Bil’s rating (out of 5): BBBB. France/Thailand/USA/Sweden, 2013. Space Rocket Nation, Gaumont, Wild Bunch, Motel Movies, Bold Films, Film i Vast, DR/Flimklubben, Nordisk Film ShortCut, Danish Film Institute, Nordisk Film & TV Fond, MEDIA Programme of the European Union. Screenplay by Nicolas Winding Refn. Cinematography by Larry Smith. Produced by Lene Borglum, Sidonie Dumas, Vincent Maraval. Music by Cliff Martinez. Production Design by Beth Mickle. Costume Design by Wasitchaya ‘Nampeung’ Mochanakul. Film Editing by Matthew Newman. Cannes Film Festival 2013.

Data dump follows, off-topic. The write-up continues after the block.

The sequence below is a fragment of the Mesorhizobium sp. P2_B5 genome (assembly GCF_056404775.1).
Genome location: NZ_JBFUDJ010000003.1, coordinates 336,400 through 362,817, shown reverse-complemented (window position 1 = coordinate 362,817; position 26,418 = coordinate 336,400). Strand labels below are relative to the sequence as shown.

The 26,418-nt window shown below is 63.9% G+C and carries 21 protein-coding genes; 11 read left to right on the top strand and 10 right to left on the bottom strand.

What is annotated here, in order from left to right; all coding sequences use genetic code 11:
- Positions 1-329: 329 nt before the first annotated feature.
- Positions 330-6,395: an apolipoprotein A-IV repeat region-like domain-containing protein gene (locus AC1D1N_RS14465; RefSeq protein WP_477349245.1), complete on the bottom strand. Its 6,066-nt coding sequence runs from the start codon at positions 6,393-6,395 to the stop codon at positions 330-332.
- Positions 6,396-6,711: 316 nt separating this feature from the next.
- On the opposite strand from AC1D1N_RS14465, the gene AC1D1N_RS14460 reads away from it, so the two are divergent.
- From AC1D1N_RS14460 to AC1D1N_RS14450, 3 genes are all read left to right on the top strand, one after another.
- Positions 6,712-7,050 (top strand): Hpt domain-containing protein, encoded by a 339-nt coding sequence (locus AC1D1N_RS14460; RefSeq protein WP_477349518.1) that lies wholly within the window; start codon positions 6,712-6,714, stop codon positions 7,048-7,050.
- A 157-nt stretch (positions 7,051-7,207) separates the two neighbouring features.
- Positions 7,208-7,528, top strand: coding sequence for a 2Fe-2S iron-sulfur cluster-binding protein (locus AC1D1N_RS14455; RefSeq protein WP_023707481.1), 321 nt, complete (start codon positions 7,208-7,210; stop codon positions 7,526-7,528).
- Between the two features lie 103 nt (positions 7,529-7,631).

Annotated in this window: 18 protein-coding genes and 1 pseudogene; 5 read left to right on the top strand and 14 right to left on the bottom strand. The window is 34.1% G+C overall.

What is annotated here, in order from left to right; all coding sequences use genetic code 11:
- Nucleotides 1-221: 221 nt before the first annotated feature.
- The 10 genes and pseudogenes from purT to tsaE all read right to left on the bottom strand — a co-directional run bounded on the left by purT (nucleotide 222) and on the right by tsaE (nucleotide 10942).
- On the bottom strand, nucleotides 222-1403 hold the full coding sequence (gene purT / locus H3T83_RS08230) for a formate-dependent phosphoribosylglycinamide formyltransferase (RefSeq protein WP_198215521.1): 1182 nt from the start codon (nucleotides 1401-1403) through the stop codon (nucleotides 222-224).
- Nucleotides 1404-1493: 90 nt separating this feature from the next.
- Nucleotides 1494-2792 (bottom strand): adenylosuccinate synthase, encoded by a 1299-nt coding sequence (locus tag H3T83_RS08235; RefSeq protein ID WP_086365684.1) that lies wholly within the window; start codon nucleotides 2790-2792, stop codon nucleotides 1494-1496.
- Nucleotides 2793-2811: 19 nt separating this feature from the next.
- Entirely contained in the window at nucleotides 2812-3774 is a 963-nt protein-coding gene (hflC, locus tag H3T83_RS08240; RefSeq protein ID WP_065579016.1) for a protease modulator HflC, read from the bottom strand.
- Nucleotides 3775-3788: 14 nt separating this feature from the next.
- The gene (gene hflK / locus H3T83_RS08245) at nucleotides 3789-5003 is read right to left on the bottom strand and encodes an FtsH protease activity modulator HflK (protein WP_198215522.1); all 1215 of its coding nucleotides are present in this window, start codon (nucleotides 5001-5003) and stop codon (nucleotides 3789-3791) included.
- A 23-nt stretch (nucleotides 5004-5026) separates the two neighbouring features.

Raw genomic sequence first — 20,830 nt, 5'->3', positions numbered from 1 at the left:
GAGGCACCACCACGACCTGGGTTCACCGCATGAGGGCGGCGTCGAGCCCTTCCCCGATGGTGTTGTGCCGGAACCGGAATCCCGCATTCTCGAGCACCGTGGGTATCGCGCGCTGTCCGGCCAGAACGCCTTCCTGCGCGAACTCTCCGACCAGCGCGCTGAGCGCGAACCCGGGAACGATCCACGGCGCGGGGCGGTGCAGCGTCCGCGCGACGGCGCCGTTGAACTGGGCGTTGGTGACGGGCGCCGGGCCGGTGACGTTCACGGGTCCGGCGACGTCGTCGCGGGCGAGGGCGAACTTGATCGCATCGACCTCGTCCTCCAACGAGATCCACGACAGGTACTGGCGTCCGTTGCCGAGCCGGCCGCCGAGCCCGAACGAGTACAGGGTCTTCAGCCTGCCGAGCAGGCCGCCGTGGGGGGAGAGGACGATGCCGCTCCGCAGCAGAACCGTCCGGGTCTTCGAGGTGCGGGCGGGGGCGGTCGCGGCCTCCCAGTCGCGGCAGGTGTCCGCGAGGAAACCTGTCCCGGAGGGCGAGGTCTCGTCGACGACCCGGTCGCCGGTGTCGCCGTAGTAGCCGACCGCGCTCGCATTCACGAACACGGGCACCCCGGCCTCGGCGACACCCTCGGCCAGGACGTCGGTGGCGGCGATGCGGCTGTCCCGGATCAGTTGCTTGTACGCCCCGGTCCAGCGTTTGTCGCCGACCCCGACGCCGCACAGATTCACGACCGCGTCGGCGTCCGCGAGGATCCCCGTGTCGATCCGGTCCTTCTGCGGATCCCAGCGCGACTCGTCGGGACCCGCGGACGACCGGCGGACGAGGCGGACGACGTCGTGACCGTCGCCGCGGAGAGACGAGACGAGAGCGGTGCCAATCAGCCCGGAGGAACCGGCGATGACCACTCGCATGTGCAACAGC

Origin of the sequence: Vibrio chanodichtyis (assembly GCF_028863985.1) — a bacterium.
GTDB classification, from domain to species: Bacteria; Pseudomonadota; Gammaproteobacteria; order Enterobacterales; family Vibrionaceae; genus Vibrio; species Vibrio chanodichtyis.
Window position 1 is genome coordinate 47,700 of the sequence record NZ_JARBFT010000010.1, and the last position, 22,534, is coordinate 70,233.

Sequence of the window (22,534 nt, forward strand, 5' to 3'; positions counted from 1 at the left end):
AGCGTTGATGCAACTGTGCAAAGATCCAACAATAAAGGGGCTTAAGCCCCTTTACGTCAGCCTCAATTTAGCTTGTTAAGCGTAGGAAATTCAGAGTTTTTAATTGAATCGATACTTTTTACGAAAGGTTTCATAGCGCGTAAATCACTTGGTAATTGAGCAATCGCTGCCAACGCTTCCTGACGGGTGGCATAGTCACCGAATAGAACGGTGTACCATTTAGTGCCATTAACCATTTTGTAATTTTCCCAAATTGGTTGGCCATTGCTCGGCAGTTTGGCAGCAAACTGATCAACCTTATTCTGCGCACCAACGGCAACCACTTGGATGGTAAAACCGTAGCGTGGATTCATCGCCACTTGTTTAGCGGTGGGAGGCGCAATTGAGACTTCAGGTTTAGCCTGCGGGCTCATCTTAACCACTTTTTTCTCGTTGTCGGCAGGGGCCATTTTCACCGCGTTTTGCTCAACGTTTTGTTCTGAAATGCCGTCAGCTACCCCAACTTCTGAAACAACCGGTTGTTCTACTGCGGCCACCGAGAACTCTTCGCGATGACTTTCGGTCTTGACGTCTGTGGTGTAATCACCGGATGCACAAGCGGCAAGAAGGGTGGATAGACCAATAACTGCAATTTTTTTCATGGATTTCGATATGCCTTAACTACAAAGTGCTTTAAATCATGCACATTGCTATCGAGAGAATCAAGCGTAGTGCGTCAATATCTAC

Nicolas Winding Refn reunites with his Drive star Ryan Gosling for another mesmerizing combination of hypnotic visuals, pulsing soundtrack and supremely violent imagery. Gosling plays a shady American living in Bangkok, running a Muay Thai boxing gym but actually making his money from importing drugs. His mentally unstable brother opens the film by viciously murdering a teenage prostitute, then is killed by her father, who is then maimed by a sword-wielding police officer (Vithaya Pansringarm) for bringing this kind of trouble upon them all. Kristin Scott Thomas is a riot as the boys’ mother, complete with brassy blond hair and elongated nails, who flies in from the States to tell Gosling to avenge her firstborn’s death or else face her disappointment forever. It’s a spare skeleton of a story, one whose telling could conventionally be presented in fifteen minutes, but Refn is more concerned with the emotional circularity of Asian cinema in the vein of Wong Kar Wai. Endless shots of cavernous red hallways accentuate the many scenes in which we see violent acts beget more violent acts, and where revenge is a vicious cycle that has no end. Pansringarm and Gosling are compellingly stoic, even when they face each other in a fighting match, making Scott Thomas the comic relief as a firebrand character with a few hints of Oedipal madness (I love when she snaps her fingers at him and just lets that hang in the air before barking a command). It’s a richly dark role for her, far away from the frosty English ladies she is most famous for playing, and having this campy madness of a character amid all these stony faces is one of the film’s most exciting assets (her hilarious wardrobe is among the others). Like Drive, the film is an experience that does not get you steeped heavily in its characters emotions or motivations, which might make the grislier scenes harder to accept and perhaps makes it a pretentious borefest for some, but as a finely tuned exercise in style you could hardly do better.